House wrens feed primarily on small, terrestrial insects. The independent young and adults consume mostly spiders, beetles, and bugs while the babies still in the nest (called nestlings) are fed mostly grasshoppers, crickets, and caterpillars. Adults will feed their young, and supplement their own diet, with sources of calcium such as mollusk shells.

  • Primary Diet
  • carnivore
    • eats non-insect arthropods

What eats them and how do they avoid being eaten?

Adults respond to predators by chasing and striking at the predators while giving a loud, harsh alarm call. Cats, rats, opossums, woodpeckers, foxes, owls, raccoons, squirrels, and various snakes are known predators of this species.

What roles do they have in the ecosystem?

House Wrens help to control several insect populations. They also supply an abundant food source for many different types of animals.

How do they interact with us?

House Wrens eat many insects that humans consider to be pests.

  • Ways that people benefit from these animals:
  • controls pest population

Are they endangered?

House Wrens are a very abundant species. They live in semi-forested areas, which is a common habitat type so conservation management is not necessary. However, House Wrens are protected under the U.S. Migratory Bird Act. These birds are quite tolerant of habitat change and nest disturbance, allowing them to live and reproduce successfully even in human populated areas.

Some more information...

There are roughly 30 different subspecies of House Wrens. These subspecies are divided into 5 groups: Northern House Wrens, Brown-throated Wrens, Southern House Wrens, Antillean House Wrens and Cozumel Wrens. Southern House Wrens have 20 of the subspecies in their category.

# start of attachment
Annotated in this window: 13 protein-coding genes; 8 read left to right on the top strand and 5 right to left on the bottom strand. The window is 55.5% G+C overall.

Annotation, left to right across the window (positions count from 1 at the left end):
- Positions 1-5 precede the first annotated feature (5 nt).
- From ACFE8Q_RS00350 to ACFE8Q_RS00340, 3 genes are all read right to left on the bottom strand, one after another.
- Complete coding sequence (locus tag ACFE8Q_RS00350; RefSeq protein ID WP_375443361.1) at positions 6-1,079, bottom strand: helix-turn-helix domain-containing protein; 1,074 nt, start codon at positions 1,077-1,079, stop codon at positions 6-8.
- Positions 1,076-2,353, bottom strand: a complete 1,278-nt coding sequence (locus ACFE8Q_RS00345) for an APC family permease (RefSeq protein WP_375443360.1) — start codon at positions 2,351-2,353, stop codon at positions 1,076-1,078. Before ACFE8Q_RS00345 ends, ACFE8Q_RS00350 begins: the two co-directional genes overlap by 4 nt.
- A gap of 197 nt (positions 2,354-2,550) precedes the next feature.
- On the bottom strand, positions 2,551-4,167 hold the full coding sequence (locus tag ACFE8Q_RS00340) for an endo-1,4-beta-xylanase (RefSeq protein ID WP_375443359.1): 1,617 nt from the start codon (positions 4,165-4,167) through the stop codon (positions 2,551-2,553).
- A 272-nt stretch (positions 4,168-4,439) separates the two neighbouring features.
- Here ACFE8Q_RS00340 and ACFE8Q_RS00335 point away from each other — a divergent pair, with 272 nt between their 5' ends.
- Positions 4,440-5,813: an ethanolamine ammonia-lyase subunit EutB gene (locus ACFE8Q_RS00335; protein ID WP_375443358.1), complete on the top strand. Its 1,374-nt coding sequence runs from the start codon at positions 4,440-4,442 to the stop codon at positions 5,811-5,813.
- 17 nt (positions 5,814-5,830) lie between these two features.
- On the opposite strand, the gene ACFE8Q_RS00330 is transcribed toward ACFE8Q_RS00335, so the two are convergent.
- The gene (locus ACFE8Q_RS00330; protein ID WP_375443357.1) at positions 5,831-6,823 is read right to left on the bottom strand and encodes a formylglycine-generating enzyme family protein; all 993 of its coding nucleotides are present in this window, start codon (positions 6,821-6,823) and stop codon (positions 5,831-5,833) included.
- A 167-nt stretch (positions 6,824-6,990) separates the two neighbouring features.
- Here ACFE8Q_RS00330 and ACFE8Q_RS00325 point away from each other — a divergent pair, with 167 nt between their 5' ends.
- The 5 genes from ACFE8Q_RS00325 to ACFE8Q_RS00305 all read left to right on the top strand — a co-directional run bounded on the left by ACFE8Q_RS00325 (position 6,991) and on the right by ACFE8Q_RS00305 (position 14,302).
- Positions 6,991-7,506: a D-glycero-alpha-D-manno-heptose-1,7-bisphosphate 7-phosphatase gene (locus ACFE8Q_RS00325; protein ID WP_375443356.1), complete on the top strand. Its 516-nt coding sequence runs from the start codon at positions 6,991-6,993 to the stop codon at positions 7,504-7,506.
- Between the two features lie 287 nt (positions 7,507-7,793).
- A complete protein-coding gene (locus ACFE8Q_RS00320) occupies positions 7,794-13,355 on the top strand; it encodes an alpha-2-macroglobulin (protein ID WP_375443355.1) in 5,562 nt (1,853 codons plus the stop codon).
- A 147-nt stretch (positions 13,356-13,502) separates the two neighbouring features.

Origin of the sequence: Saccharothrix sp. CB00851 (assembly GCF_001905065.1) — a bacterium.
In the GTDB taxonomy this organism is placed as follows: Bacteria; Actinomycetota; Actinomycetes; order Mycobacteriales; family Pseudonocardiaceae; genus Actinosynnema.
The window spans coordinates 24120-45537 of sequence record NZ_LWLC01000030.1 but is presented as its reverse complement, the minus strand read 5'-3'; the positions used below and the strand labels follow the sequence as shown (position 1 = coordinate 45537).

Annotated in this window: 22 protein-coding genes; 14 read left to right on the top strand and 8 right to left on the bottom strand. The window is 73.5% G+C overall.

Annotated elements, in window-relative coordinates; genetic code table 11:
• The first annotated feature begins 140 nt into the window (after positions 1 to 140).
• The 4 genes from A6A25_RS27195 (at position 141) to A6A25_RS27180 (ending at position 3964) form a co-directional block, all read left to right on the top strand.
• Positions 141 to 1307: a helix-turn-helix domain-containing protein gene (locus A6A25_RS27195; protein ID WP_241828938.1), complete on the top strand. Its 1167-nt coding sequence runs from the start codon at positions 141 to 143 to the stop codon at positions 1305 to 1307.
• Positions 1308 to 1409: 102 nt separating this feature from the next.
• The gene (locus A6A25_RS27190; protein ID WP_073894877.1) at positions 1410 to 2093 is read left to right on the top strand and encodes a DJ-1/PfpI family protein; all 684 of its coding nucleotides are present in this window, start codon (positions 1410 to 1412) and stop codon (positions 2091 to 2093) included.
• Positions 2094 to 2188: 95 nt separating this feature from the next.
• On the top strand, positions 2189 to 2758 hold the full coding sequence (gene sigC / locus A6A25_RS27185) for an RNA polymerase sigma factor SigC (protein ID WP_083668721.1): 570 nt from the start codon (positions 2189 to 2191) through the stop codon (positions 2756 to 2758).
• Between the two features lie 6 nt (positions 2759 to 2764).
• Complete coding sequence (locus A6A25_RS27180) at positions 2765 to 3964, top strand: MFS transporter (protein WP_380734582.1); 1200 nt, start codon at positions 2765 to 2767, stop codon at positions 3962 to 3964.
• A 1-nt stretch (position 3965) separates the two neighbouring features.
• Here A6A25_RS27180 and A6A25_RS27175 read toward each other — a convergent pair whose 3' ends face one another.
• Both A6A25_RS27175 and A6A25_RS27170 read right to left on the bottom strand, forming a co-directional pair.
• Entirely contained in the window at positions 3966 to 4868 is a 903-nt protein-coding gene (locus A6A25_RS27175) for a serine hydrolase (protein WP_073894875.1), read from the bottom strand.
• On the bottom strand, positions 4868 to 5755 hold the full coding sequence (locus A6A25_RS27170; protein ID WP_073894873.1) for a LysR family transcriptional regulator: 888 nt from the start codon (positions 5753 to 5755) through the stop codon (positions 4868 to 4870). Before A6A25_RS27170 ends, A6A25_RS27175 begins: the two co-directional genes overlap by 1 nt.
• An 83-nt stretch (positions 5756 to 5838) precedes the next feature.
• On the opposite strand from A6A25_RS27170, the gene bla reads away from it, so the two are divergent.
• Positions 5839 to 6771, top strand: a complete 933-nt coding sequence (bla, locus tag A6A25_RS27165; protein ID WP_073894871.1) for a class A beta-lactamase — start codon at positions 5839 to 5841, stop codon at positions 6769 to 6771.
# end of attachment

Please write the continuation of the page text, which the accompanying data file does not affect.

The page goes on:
Brown-headed Cowbirds sometimes lay their eggs in House Wren nests. These birds act as a parasite to House Wrens but, because Brown-headed Cowbirds usually are too big to enter House Wren's cavity nests, this is a very rare occurrence.

 
University of Michigan Museum of ZoologyNational Science Foundation

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. "Troglodytes aedon" (On-line), Animal Diversity Web. Accessed June 27, 2017 at http://www.biokids.umich.edu/accounts/Troglodytes_aedon/

BioKIDS is sponsored in part by the Interagency Education Research Initiative. It is a partnership of the University of Michigan School of Education, University of Michigan Museum of Zoology, and the Detroit Public Schools. This material is based upon work supported by the National Science Foundation under Grant DRL-0628151.